It is of no shock to anyone that traditional forms of media are floundering in the increasingly-digital media landscape. As print advertisement values continue to sink and circulation numbers fall, companies that rely heavily on print media continue to suffer. But why aren’t these companies abandoning their print ventures for the inevitable transition to media?
A recent Gigaom.com article by Mathew Ingram describes the Catch-22-like situation for traditional media companies. Ingram says that companies are caught between managing their existing business–which, though slipping, still provides much of the companies revenue–and creating new, digital business ventures.
In Clay Christensen’s book “Innovator’s Dilemma”, he describes ‘the Valley of Death’ a little more in detail:
“They have been trapped in a terrible mindset that they are in the business of selling newspapers. The leap from paper to digital may be vast, but to newspaper publishers, it seemed like vaulting to a different business entirely, one they were loathe to get into [and so]…They get caught in the Valley of Death… Instead of innovating for the next business cycle, these companies die crossing the Valley, wringing every last drop of cash out of the last cycle.”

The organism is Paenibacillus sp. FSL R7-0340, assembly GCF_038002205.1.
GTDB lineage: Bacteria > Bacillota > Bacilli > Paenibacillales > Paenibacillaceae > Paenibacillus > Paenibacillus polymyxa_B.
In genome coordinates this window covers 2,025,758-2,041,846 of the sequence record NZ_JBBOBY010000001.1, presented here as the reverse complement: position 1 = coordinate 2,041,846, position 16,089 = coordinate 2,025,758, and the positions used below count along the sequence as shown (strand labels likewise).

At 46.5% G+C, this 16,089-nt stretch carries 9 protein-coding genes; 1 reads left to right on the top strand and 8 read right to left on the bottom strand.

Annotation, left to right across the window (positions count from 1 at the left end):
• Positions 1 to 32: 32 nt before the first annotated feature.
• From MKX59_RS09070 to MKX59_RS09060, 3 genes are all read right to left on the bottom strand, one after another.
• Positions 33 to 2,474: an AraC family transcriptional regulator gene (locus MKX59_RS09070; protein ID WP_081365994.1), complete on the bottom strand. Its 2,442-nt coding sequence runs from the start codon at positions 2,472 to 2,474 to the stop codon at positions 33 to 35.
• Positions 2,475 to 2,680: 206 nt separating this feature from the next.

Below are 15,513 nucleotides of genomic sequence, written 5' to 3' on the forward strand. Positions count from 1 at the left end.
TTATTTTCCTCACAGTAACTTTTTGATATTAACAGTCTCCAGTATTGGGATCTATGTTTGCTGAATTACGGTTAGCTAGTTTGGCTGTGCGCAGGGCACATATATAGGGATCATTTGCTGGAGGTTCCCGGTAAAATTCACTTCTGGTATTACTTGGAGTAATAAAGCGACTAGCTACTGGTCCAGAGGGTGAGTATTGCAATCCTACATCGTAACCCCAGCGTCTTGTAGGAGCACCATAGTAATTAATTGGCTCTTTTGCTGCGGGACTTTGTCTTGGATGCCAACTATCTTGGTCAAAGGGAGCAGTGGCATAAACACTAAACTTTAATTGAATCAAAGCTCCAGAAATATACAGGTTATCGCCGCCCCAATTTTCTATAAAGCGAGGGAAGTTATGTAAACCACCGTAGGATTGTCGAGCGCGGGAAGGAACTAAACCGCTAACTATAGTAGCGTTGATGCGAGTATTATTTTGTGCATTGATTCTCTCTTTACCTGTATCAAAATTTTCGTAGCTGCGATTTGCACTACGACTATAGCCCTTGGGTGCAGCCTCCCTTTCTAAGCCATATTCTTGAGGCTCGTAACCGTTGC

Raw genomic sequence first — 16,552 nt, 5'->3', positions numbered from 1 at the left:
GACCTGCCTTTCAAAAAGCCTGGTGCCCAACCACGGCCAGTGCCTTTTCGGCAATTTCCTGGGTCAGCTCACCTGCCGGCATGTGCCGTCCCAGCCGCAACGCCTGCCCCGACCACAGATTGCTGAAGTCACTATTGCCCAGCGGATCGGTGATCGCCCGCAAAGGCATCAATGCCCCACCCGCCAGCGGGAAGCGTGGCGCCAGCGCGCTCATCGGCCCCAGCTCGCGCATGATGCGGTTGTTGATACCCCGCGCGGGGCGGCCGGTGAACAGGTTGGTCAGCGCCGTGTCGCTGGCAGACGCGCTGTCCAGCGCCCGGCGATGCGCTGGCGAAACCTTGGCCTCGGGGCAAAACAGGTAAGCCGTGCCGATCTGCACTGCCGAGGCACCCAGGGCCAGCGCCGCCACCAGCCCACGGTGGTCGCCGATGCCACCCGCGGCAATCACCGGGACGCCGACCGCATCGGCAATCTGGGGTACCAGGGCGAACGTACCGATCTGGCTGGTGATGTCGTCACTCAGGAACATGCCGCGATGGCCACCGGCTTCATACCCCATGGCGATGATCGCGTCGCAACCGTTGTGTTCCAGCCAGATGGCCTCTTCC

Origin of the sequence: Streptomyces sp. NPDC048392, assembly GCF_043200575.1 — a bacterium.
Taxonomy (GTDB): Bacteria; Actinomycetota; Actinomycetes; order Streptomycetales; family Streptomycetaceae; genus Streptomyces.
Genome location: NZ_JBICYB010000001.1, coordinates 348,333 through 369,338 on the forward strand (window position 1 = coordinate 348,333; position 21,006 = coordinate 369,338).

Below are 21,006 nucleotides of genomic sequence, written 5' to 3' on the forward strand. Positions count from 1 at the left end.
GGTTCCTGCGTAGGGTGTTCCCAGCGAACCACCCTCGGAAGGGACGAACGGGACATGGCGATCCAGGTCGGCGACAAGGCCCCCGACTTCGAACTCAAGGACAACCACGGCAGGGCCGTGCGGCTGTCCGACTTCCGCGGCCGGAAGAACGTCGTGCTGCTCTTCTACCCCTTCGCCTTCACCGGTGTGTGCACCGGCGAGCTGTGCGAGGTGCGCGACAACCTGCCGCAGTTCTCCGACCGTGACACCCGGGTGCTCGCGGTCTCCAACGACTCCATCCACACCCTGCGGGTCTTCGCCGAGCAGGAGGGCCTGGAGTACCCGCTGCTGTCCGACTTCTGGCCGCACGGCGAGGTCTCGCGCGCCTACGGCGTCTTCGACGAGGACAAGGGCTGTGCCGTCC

A recent LinkedIn research poll found that while online publishing is one of the fastest growing industries, newspapers are the slowest. Abandoning a reliable revenue-stream for a less-profitable venture leaves companies broke and vulnerable, but also distracts them from their digital projects. It is for this reason, Ingram says, that digital-native media, such as HuffPost, will always win out over traditional forms of media.